Religion in The Pearl is an amalgamation of the natives’ belief in superstition, luck, and "the gods" with the colonizing Europeans’ faith in one "God." The novel effectively asks "what’s the difference," especially given the detachment and indifference of divine power to human suffering. We get a rather condemning view of organized religion through one priest who uses religion to oppress the natives of La Paz and who tries to take advantage of the protagonist’s new-found wealth.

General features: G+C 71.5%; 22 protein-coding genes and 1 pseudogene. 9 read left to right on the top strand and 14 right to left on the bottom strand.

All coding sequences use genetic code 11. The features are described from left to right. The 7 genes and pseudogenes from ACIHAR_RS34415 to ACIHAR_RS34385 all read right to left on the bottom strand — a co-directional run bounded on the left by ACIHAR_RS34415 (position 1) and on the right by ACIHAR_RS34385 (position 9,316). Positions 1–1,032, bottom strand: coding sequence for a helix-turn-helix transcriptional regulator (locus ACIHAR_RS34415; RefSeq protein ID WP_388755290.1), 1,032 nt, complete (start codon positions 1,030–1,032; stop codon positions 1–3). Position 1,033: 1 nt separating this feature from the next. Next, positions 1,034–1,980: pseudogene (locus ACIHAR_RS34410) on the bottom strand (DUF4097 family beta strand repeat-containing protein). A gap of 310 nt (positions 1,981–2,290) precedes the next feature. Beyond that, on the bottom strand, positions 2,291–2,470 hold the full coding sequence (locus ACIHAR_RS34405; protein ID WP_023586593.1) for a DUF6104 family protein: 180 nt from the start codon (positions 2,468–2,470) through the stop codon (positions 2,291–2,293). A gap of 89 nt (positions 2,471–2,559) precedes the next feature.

Divine justice is served in The Pearl when Kino loses his son.
Coyotito’s death is a parody of divine justice, and proof that, in the world of the novella, the divine is either absent or uninvolved.